View Full Version : me+plants= death

11-17-2002, 02:41 AM
i dont know what i'm doing wrong but this has been my second attempt at keeping a planted tank. I must be the worst aquatic plant keeper in the world because my plants just rot. I had them in the tank for about two weeks and i added seachem florish and 1watt of light per gallon but my plants flipped me the bird and started dying. Since the plants were'nt doing well my discus were probably sucking in polluted water and they started hiding. I took it all out and now i'm back to barebottom I'm not happy about it but it seems this is the way it's gonna have to be. I think i'll keep the tank bare bottom for another few months and maybe try again but not without help from you guys.
My water perameters are:
ph 6.3
gh 3
temp 84
dont know kh
nitrites 0
nitrates low (change water every other day)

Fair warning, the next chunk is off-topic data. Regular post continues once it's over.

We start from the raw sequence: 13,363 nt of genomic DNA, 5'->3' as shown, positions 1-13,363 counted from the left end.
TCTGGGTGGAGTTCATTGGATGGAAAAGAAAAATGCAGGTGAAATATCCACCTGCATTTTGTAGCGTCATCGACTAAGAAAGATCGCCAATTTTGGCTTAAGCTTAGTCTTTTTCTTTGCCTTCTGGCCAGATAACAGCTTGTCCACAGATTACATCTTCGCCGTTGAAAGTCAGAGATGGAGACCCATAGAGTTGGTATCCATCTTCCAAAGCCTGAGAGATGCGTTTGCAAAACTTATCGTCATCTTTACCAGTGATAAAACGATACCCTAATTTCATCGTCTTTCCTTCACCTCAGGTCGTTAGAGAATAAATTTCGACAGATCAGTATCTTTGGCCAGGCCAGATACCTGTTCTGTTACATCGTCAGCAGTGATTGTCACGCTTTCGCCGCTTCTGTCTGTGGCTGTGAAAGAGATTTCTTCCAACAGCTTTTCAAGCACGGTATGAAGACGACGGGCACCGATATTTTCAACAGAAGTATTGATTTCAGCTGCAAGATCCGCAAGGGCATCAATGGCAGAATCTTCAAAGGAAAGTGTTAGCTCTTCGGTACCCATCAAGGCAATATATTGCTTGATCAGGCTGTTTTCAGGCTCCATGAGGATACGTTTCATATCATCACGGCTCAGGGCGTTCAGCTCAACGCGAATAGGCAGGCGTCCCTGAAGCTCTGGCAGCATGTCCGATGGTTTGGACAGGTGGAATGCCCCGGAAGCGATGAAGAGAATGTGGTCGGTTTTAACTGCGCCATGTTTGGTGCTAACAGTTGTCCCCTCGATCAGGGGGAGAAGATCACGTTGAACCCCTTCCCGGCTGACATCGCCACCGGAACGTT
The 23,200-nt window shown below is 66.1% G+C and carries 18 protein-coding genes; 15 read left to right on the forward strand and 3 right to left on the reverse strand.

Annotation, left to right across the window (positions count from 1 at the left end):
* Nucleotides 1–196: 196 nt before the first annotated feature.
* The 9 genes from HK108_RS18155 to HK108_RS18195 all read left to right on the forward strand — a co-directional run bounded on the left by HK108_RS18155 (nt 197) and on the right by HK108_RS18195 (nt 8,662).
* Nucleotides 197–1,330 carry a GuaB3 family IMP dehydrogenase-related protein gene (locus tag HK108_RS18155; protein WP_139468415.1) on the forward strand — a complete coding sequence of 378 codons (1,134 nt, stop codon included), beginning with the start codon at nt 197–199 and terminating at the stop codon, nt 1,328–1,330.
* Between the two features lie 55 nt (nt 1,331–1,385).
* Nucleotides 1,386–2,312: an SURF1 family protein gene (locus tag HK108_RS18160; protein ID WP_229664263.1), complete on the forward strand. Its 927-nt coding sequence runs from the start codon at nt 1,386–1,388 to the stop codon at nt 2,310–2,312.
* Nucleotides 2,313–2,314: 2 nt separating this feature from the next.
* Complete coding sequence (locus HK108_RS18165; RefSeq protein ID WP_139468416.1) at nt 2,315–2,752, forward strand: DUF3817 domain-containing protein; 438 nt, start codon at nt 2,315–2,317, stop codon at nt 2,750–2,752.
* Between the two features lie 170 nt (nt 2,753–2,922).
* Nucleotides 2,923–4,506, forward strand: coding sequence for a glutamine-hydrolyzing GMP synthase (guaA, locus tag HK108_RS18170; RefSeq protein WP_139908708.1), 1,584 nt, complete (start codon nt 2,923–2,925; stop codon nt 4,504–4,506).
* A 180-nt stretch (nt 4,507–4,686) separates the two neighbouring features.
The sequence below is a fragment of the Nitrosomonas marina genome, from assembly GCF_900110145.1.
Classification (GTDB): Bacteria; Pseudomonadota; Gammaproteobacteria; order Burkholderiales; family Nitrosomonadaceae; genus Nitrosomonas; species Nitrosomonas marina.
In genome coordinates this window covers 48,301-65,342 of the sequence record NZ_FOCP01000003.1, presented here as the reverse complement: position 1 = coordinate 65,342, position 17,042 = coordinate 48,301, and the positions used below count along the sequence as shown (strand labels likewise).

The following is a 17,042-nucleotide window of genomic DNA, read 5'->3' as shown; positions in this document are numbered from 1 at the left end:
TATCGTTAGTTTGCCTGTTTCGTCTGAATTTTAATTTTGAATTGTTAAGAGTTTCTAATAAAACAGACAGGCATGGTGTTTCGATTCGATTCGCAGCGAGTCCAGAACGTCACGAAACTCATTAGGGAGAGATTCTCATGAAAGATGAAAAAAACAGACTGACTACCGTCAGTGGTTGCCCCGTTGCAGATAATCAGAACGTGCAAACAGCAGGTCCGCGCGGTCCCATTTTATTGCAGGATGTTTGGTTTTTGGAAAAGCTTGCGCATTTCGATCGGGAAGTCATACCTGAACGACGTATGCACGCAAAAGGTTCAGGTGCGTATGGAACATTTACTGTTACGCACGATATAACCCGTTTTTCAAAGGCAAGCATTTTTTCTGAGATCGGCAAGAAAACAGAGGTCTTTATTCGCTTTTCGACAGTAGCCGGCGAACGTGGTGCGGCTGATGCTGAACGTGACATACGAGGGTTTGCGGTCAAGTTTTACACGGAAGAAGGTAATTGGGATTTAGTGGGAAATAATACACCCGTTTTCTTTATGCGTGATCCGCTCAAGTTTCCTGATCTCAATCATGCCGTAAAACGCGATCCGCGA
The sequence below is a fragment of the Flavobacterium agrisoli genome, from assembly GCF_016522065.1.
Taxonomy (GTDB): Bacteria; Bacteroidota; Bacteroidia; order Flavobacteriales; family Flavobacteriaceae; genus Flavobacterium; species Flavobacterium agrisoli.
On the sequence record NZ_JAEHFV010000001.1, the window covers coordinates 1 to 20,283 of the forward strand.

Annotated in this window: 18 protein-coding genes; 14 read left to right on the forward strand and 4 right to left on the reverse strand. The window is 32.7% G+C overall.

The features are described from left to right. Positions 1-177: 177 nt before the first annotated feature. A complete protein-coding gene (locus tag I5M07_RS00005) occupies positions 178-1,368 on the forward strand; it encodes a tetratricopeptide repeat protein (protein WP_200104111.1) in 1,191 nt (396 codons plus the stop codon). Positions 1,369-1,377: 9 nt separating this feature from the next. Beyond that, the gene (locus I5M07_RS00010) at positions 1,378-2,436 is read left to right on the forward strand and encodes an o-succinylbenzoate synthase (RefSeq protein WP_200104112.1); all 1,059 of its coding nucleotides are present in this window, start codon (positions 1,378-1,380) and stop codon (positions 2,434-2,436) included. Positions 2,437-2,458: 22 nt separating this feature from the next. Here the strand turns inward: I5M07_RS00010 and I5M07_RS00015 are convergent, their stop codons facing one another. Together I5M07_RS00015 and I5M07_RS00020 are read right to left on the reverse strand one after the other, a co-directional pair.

ammonia 0

Since i havent the slightest idea what i'm doing wrong maybe you guys can offer some tips on how you went about you success at a planted tank.

11-17-2002, 03:55 AM
Hmmm, well first of all you need more light. I would say at least 2WPG to be safe. Also, what type of substrate do you have? You need a good substrate with some good nutrients, like Flourite or Onyx Your water seems a little soft, I would wonder about your nutrient levels....but the lights and substrate should come first IMO.

Don ;D

11-17-2002, 09:14 AM
You did not mention what plants you were trying to grow. With 1 WPG you will need to either stick to low light plants or get more light on that tank (see previous post). Some low light plants are anubias, java fern, java moss, also try some sag subulata. If you have some wood in the tank, you can tie all of the aboved mentioned plants (except sag)to it and let them grow. I would tend to think this would work in a BB tank, but I have never tried it.